well, i struggled with this three-sectioned story line.  obviously it’s virgin – mother – hag, and i’ve structured my writing that way before; it’s the basic female cycle.  but one after another the stories are just so boring, and i wanted to mix them up but couldn’t figure out how to do it.

before i talked to jim.  we sat in bed the other morning and he helped me solve my problem.  he’d been reading elizabeth george‘s writing book, which made a real impression on him because the process was very much like how he makes a painting.  i forget what jim said, but i saw the structure of the whole story in a flash as he told me how he saw it.  what i remember was that he mentioned that to him all three sections of my life had similar story arcs.

i thought, my youth and my middle age.  story arc.  fiction.

i saw my youth as if i were directing a movie, in a series of telling scenes building up to a turning point and the inevitable ending.

i saw my middle age as if it were a so-bad-it’s-good sitcom that you’d sit in front of and make mst3k comments on.

i saw my current life as the real story, and the other two parts of my life as if they’d happened to someone else.  i saw “myself” now, working on making a thriller out of the girl of my youth, and every evening sitting down to an episode of someone just like me in her 30s and 40s.  and the story would follow “my” current arc.

the arcs are simple – first falling in love, then living blissfully, then the turning point and disillusionment, then extrication, shit hits the fan, and a new life begins.  i don’t want all three phases to go thru the stages at the same time, so i’m going to lag my “current” life behind youth and middle age.

and this is because i die in the end, just as the first story is resolving and the sitcom shows its last episode.  the story arcs end up in the same place, with each character going thru the same process at a different level of maturity.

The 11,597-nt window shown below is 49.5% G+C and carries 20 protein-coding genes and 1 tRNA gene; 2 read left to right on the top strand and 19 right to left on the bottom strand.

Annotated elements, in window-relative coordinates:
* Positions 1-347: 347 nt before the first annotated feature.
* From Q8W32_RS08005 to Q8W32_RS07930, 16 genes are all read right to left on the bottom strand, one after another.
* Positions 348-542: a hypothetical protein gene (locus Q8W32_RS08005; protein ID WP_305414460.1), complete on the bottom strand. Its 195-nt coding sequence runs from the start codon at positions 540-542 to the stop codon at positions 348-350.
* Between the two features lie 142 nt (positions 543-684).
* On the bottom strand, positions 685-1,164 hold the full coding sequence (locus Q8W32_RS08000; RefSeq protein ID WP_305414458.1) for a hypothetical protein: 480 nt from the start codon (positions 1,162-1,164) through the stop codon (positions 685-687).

the interesting thing is that the turning point, in each story arc, is a sudden popup of something unresolved from the previous arc. this happened all by itself.  so with my ex the ax murderer the turning point is a lover who validates my struggle.  with my ex husband the turning point’s the trial of my ex the ax murderer.  and with my “current” self, it’s my ex husband doing something stupid that i’ll have to deal with, and will carry the seeds of the shit hits the fan part of what’s to come.

there’s lots of fiction in this.  to make a thriller out of my 20s i’ve got to have thrills, so i can act as if what’s his name’s boasts and dark hints were all true, and end up in a scene where top government officials from warring nations meet secretly in our living room to save the world, while i’m only allowed to serve tea and talk about the weather.  and i can totally make up sitcom gags about my marriage that don’t have to be true as long as they’re amusing.  and when i get to my “current” life, i’ve got to make up all sorts of things because at this point the cancer hasn’t come back, and i will have to imagine what it’s like to die, with all the pain and confusion and emotions i can bring to it.

there are all sorts of problems with this setup, but the idea is to write all three stories simultaneously, and have them spiral into each other in the end, so that it becomes like a mobius strip.